Gordon-RamsayOn the subject of Champagne, sweary chef Gordon Ramsay (pictured) was stopped by airport customs in Doha after trying to bring a bottle of Dom Pérignon into the Muslim Gulf state. “It’s the first time I’ve ever been stopped by customs,” Ramsay said at a press conference. “The alarm went off and I got called into a little room. So it’s been confiscated – the first time I’ve ever lost a bottle of Dom Pérignon! It was a birthday present from a dear friend.”

In London, erstwhile Ramsay protégé, two-Michelin-starred chef Marcus Wareing announced that he is to revamp his eponymous restaurant at the Berkeley Hotel into a more informal eatery called Marcus, with a “high-end American” approach to service. “Michelin stars alone don’t fill restaurants anymore,” he told the Times.

Fellow two-Michelin-star restaurant the Greenhouse in London’s Mayfair was celebrating this week after being the only restaurant to be awarded four rosettes from the AA. A further 15 restaurants across England won three rosettes.

White Castle HamburgersAnd finally, back in the US, Time Magazine revealed its list of the 17 most influential burgers, which comes as the result of interviews with burger historians and experts (yes, these are actual jobs) to determine which patties made the biggest impact on the burger industry and the world at large. The top three were made up of the In-N-Out Burger (3); the McDonald’s burger (2); and the White Castle Slider, whose iconic square patty paved the way for the great American burger obsession, Time said.

London on verge of overtaking New York as most diverse dining destination, says Zagat

Zagat_London_2014London is on the verge of overtaking New York as the city with the most diverse restaurant scene, a new survey has claimed.

According to the 2014 Zagat London Restaurant Survey, the capital’s restaurant market has undergone a revolution in recent years that could see it nudge ahead of the Big Apple as the top dining destination in the world.

Tim Zagat, co-founder (with his wife Nina) of the Zagat restaurant guides, said: “In terms of diversity and depth of restaurants London passed Paris eight to ten years ago. I still think New York is ahead. I used to say New York was way ahead but I think London could pass New York soon, it is coming on strong.”

However, with the average restaurant bill in London at £37.35 a head, down 14% from last year’s £43.40, eating out in London remains more expensive than New York, where the average cost for a meal is $48.56 (£31).

The 2014 Zagat London Restaurant Survey, which covers 1,290 restaurants rated and reviewed by 10,271 diners, showed Londoners are eating out more than ever before at an average of 3.7 times a week, compared with 2.2 in 2012.

Honest_BurgersIt found that the arrival of burger joints such as Honest Burgers and meat shacks like Pitt Cue Co. has reduced the cost of high quality eating out in London, while at the same time highlighting a trend towards more informal dining.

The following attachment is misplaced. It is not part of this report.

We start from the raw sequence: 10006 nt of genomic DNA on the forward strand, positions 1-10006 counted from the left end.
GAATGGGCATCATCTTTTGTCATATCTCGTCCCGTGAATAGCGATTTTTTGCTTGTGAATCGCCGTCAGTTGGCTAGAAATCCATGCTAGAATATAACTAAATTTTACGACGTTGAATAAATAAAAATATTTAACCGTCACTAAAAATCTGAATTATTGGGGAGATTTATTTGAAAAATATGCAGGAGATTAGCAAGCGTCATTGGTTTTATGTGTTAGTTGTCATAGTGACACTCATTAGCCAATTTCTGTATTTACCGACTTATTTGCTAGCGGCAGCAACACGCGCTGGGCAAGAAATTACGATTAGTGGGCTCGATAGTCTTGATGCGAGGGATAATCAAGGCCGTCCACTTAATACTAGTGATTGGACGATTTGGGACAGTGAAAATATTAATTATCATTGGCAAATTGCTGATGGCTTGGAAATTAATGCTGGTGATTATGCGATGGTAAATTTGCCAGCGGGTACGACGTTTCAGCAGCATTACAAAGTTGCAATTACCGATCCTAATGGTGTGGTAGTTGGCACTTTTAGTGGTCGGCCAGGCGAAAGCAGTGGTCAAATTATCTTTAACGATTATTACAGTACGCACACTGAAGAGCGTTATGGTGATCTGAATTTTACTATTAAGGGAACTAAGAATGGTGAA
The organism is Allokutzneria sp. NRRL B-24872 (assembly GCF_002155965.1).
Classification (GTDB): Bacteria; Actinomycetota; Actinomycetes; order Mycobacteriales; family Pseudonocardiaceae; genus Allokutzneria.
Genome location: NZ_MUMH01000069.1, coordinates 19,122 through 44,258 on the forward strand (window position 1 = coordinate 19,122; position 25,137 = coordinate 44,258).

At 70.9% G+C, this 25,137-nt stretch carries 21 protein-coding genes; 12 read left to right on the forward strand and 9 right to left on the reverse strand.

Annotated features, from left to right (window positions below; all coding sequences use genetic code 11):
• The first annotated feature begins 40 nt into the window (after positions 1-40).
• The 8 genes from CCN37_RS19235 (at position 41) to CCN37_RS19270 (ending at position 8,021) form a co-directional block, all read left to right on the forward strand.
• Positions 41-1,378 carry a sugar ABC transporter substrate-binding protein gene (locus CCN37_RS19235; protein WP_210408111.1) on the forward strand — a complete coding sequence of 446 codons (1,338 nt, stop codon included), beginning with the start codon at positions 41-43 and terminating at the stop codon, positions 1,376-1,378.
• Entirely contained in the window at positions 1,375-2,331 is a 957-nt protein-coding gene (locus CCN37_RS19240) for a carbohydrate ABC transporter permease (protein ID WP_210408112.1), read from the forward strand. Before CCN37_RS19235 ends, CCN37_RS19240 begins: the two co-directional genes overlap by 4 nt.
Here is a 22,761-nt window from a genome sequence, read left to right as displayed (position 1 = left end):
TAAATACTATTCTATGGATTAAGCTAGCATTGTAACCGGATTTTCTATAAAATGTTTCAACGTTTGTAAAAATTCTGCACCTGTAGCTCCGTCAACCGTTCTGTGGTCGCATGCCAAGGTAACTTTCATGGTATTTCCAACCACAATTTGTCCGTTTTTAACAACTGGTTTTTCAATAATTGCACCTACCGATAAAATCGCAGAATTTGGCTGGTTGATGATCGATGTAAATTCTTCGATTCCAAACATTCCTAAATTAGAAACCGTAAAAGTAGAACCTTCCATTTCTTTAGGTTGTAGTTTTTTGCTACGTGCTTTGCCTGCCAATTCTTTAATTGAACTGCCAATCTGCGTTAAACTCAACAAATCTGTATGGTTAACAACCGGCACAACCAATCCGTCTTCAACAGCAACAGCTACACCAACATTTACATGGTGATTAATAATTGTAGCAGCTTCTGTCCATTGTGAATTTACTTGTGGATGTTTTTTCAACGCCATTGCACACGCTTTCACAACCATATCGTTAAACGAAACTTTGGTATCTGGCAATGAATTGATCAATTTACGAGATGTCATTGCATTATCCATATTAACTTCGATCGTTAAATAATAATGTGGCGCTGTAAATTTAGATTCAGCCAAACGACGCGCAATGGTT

Tim Zagat added: “There are more younger people looking for good food but not in in places with fancy decor and linen tablecloths. Eating out has become almost like eating in another room in a house, people are looking for a good meal but not looking to dress up.”

However, despite this trend towards informality, the Zagat Survey rated Michel and Alain Roux’s three-Michelin-starred Waterside Inn in Bray as the best restaurant in the wider London area both in terms of food and service.

Japanese restaurant Yashin Sushi in Kensington was named best for food in London, where the Ledbury was rated top for service. The Wolesley remained London’s most popular restaurant, beating Hakkasan, while barbeque restaurant Pitt Cue offers London’s best value meal for under £25, according to Zagat.

2014 Zagat London Restaurant Survey Awards:

Top Food:
1. The Waterside Inn
2. Yashin Sushi
3. Barrafina
4. Gauthier Soho
5. The Ledbury

Top Service:
1. Waterside Inn
2. The Ledbury
3. Le Gavroche
4. Restaurant Gordon Ramsay
5. Mosimann’s

Most Popular:
1. The Wolseley
2. Hakkasan
3. Hawksmoor
4. J. Sheekey
5. Dinner by Heston Blumenthal

Best Buys (£25 or less):
1. Pitt Cue Co.
2. Honest Burgers
3. The Pepper Tree
4. Spice Village
5. Morito

Top Décor:
1. Sketch Lecture Room & Library
2. Sketch Parlour
3. The Ritz London
4. Mosimann’s
5. Bob Bob Ricard


The Week in Restaurants – news round-up

Marco Pierre WhiteWhat a bad start to the weekend it has been for celebrity chef Marco Pierre White, who was branded a “dishonest idiot” by a High Court judge yesterday. The former three-Michelin-starred chef was also called an “unreliable witness” as his claim for £174,000 in damages against two former business partners, who allegedly cheated him out of his share of the Yew Tree Inn in Berkshire, was thrown out. He now faces an estimated £500,000 legal bill, with the judge ordering him to pay £240,000 of the costs within 14 days.